BAGHDAD — Politicians appealed Wednesday for emergency aid for thousands of minority Iraqis who have been stranded with little food on a mountaintop in the country’s northwest, surrounded by al-Qaeda-inspired rebels.
For nearly two months, Kurdish forces had managed to protect the area from the Sunni extremists who have rampaged through much of northern Iraq, slaughtering opponents, destroying ancient shrines and demanding that people of other religions convert or die. But last weekend the famously tough Kurdish fighters suffered their first setbacks in the Sinjar region, prompting hundreds of thousands of civilians to flee.
An estimated 10,000 to 40,000 of them sought refuge on the craggy peaks of Mount Sinjar — largely members of the minority Yazidi sect. They fear death if they descend into areas controlled by the extremist rebels, who consider them apostates. Kurdish forces have so far failed to break through the militants’ lines to reach them, despite launching a counteroffensive early this week.
The Iraqi government conducted two airdrops of aid to the desperate refugees on Wednesday, but humanitarian workers said they did not come close to meeting the growing need. Some of the water bottles in the aid bundles cracked open.
“Is help coming?” one of those trapped on the mountain, 23-year-old Shihab Balki, asked when contacted by cellphone — one of the few belonging to the refugees that still had battery life. He said that at least 17 children have died on the mountain because of the inhospitable conditions.
“I’m standing here next to an old lady and a child lying on the ground. They are not dead, but we fear they are dying,” Balki said.
UNICEF says it has confirmed that children have perished on Mount Sinjar but does not have verified up-to-date figures.
Balki said later Wednesday that he had managed to secure about four gallons of water for his family of seven from one of the day’s airdrops — not nearly enough in the hot Iraqi summer. Many of the bottles dropped in a wooden crate had cracked, their precious contents spilling onto the rocks, he said. Earlier airdrops included food and milk, but the cartons of milk also smashed on the mountainside, he said.
Haji Ghandour, a Yazidi member of parliament in Baghdad, said the shortage of aid was acute.
“There are some airdrops, but they aren’t even covering half the need,” he said. “Most of these supplies fall near to [Islamic State fighters], others break and are ruined. The operation is not accurate.”
The United Nations says the Iraqi government has yet to take up an offer of technical assistance for airdrops, which are being coordinated with local authorities in the semiautonomous Kurdish region in northeastern Iraq.
Falah Mustafa Bakir, the Kurdistan region’s foreign minister, argued that Iraq simply lacks the capacity to provide aid and needs international help. “This is not a time for technical assistance,” he said. “This is a time for immediate action. Children are dying.”
In Washington, Obama administration officials did not respond Wednesday to queries about whether the U.S. government was considering providing assistance.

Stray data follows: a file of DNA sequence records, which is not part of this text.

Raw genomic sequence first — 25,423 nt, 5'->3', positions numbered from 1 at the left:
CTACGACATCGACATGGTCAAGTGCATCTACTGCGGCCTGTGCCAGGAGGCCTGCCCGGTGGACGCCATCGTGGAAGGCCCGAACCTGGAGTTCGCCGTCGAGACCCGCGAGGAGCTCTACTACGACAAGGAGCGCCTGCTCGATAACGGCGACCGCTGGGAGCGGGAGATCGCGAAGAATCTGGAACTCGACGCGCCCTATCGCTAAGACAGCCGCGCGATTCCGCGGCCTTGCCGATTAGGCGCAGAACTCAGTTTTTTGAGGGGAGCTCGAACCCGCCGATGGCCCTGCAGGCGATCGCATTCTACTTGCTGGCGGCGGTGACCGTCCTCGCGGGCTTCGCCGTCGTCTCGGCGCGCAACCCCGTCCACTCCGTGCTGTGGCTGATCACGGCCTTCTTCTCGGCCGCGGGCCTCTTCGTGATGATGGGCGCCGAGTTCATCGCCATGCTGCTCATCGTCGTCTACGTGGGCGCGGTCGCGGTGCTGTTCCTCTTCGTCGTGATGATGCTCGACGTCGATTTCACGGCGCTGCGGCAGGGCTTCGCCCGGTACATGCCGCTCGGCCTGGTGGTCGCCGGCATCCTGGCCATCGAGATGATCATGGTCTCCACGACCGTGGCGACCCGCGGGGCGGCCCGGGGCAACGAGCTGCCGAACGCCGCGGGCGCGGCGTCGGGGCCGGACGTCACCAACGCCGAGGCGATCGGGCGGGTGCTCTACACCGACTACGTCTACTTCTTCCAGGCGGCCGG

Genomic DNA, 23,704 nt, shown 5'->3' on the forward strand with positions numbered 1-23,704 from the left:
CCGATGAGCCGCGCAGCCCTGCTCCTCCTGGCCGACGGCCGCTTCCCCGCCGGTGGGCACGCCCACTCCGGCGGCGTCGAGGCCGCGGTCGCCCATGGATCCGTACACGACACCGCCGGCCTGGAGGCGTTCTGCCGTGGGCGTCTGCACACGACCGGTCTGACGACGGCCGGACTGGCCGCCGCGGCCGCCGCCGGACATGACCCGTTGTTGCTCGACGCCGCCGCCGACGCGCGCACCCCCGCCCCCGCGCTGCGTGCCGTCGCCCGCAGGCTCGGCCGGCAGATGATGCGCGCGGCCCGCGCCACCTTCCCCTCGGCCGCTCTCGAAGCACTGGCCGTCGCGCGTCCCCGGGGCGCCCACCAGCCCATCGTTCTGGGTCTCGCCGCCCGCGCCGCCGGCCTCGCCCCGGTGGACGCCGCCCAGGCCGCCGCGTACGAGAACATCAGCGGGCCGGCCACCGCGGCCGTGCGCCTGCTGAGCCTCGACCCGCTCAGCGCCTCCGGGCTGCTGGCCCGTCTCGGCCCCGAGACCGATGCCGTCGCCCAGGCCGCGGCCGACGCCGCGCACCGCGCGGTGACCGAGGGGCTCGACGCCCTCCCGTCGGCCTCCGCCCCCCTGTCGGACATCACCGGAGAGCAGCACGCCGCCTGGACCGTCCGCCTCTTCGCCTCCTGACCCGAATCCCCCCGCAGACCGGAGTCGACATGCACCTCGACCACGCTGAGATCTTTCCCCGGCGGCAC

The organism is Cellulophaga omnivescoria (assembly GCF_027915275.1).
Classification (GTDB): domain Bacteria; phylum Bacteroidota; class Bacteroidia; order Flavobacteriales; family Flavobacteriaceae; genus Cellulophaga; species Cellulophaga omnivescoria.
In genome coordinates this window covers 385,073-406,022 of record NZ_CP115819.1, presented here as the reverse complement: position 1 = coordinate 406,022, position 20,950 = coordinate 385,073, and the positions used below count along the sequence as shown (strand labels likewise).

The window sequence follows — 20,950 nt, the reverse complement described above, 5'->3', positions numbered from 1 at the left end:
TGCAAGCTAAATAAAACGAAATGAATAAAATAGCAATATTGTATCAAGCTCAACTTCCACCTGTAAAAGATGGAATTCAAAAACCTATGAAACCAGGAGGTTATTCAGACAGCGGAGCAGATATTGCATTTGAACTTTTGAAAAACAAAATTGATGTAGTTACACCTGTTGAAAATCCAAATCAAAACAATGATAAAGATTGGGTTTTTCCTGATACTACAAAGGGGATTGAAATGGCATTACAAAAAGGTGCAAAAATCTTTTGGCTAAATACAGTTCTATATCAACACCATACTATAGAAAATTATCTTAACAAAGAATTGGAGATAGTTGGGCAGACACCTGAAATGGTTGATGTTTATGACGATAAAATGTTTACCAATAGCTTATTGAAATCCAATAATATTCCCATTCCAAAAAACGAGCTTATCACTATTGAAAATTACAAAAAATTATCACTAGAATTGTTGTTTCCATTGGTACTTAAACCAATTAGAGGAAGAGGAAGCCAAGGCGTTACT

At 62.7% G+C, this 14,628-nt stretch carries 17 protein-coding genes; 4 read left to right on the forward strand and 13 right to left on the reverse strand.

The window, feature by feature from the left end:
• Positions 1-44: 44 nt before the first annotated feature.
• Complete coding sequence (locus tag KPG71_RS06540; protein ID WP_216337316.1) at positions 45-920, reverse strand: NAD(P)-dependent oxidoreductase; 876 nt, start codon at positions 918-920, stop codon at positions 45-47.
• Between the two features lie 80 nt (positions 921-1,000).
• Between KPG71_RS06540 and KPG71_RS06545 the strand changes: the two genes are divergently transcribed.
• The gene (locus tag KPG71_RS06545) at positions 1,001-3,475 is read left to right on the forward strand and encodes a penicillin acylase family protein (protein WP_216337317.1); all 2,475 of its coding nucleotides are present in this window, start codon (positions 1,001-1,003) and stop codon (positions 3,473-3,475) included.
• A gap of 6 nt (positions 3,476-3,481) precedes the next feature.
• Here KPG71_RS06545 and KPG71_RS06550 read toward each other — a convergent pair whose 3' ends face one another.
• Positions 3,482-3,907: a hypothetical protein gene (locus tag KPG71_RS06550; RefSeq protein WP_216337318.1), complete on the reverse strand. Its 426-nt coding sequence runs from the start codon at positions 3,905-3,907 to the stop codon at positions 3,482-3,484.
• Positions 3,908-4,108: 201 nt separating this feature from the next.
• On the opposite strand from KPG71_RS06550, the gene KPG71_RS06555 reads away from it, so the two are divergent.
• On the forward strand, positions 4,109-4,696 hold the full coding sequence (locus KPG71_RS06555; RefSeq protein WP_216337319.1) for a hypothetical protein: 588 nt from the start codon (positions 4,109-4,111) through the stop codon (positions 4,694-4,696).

Meanwhile, tens of thousands of newly displaced people have flooded into the Kurdish region, which Bakir said lacks the finances to assist them. The region, which is home to just over 5 million residents, is now hosting an additional 1.5 million people — refugees from the Syrian war and internally displaced Iraqis, he said.
Kurdish officials had warned for weeks that they were unable to maintain the fight along the semiautonomous region’s 650-mile-long front with the militants, unless the Kurds got outside support. A lack of ammunition and advanced weaponry forced the retreat from Sinjar, Kurdish officials say.
The Kurds say they are trying to put out fires on multiple fronts, trying to recapture land only to be attacked elsewhere as the Islamic State continues to jab at its boundaries.
That threat was underscored on Wednesday when, as Kurdish forces continued their counteroffensive near Sinjar, they were forced to send reinforcements 150 miles east to Makhmur and Gweir as militants attempted to push closer to their regional capital, Irbil.
“It’s not fair that we are left fighting these terrorists alone,” said Bakir, the Kurdistan region’s foreign minister. “We need immediate action. We look to the United States, we look to NATO.”
“The West have armed many groups around the world. Why not help us be in the front against terrorism?” Bakir said. “We don’t understand.”
The Kurds are supposed to receive a share of weapons and budgetary outlays from the national government in Baghdad. But relations between the two governments have soured, as some prominent Kurdish leaders have called for independence.
In recent days, however, the Iraqi military has started providing air cover to Kurdish security forces known as pesh merga.
Still, Kurdish troops have not been paid for months because of the suspension of budget payments from Baghdad, and the northern region has struggled to procure military supplies. Those relations are likely to worsen if Iraqi Prime Minister Nouri al-Maliki stays in power, with a change in leadership seen by many as the only way of keeping the north from splitting away. Maliki has held the country’s top political job since 2006.
Maliki appeared defiant on Wednesday, even though the country’s religious authorities and his own party are indicating he should step aside. He argued that his political bloc had won the largest share in the elections in April and should be allowed to nominate the prime minister.
If the constitution is ignored, it will “open the gates of hell” in Iraq, he said.
Mustafa Salim in Baghdad and Karen DeYoung in Washington contributed to this report.